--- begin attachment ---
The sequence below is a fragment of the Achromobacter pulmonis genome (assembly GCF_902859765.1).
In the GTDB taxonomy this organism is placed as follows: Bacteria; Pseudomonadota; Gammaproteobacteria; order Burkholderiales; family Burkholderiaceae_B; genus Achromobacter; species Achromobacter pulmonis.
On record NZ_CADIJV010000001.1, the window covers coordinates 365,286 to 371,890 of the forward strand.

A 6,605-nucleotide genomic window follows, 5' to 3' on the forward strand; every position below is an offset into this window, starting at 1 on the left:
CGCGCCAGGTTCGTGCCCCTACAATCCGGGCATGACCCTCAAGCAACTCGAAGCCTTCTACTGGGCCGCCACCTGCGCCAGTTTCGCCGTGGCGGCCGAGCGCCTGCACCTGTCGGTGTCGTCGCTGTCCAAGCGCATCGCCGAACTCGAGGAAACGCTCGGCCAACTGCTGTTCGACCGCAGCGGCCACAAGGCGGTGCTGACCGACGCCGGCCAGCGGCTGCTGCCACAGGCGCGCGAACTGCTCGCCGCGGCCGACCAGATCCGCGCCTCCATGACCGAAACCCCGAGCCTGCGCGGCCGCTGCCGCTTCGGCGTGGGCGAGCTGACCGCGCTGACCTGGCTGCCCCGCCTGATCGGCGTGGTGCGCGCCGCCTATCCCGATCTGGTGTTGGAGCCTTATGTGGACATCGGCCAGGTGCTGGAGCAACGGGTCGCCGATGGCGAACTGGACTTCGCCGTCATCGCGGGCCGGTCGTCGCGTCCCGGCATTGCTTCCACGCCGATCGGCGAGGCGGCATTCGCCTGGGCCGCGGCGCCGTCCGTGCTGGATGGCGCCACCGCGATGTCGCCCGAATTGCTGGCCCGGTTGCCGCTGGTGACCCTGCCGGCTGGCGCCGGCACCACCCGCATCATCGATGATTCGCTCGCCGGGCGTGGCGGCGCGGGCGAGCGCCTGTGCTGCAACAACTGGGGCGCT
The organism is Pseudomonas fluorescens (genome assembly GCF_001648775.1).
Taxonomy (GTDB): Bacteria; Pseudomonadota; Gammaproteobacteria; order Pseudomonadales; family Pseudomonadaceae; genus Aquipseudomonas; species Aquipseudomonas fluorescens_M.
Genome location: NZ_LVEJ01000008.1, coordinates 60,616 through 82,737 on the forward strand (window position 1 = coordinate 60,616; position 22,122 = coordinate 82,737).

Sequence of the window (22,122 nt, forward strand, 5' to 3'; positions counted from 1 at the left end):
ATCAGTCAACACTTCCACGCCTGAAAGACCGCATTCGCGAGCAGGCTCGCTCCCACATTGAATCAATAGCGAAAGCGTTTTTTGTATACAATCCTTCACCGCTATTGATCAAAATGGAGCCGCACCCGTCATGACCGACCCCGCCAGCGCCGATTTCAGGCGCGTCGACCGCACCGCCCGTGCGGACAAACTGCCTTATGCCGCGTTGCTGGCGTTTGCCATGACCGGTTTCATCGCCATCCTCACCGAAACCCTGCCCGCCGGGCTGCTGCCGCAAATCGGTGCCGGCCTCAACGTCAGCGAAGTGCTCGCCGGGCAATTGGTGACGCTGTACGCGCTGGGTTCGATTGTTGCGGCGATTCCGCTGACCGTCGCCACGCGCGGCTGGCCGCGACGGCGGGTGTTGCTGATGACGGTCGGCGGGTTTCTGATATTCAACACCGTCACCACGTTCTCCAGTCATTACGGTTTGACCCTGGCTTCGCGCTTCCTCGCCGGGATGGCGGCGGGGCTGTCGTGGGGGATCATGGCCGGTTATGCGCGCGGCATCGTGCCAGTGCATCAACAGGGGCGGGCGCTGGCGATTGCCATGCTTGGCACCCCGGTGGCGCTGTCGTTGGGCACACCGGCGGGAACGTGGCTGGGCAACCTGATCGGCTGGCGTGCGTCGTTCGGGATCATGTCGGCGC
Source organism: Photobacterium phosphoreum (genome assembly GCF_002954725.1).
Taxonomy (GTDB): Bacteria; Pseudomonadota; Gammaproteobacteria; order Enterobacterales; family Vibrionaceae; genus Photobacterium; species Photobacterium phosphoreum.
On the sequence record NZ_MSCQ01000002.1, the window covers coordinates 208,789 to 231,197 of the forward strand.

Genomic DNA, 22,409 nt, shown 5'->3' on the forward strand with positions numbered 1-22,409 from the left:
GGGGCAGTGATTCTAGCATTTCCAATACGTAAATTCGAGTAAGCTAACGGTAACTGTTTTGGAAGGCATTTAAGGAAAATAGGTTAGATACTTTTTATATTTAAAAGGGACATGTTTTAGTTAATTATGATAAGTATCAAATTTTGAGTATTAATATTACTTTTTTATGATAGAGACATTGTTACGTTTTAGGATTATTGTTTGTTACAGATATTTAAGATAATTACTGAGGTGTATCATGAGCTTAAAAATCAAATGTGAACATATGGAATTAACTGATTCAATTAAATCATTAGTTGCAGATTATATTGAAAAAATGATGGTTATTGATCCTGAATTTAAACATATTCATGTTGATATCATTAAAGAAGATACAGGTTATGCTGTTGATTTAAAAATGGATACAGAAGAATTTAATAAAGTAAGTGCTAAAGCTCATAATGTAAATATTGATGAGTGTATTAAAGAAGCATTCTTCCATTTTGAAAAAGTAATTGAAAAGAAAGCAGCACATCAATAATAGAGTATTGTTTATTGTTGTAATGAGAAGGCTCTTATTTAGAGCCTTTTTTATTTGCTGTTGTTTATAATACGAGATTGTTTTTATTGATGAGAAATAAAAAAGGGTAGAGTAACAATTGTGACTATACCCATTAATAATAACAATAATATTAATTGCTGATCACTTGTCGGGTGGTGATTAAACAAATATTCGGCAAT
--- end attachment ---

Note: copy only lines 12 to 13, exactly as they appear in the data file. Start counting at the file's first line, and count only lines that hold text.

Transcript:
Taxonomy (GTDB): Bacteria; Pseudomonadota; Gammaproteobacteria; order Enterobacterales; family Vibrionaceae; genus Photobacterium; species Photobacterium phosphoreum.
On the sequence record NZ_MSCQ01000002.1, the window covers coordinates 208,789 to 231,197 of the forward strand.